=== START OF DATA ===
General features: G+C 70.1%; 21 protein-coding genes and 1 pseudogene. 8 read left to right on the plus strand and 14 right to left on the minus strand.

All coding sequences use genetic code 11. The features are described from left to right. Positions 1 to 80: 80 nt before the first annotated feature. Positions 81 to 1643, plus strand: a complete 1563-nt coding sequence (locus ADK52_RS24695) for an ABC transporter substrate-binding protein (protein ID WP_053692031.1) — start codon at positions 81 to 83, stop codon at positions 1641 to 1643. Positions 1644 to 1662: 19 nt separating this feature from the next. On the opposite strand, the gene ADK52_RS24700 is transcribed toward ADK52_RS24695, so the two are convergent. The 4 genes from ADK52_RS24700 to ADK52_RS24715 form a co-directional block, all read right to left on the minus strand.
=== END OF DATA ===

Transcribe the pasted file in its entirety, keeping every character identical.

General features: G+C 70.1%; 21 protein-coding genes and 1 pseudogene. 8 read left to right on the plus strand and 14 right to left on the minus strand.

All coding sequences use genetic code 11. The features are described from left to right. Positions 1 to 80: 80 nt before the first annotated feature. Positions 81 to 1643, plus strand: a complete 1563-nt coding sequence (locus ADK52_RS24695) for an ABC transporter substrate-binding protein (protein ID WP_053692031.1) — start codon at positions 81 to 83, stop codon at positions 1641 to 1643. Positions 1644 to 1662: 19 nt separating this feature from the next. On the opposite strand, the gene ADK52_RS24700 is transcribed toward ADK52_RS24695, so the two are convergent. The 4 genes from ADK52_RS24700 to ADK52_RS24715 form a co-directional block, all read right to left on the minus strand.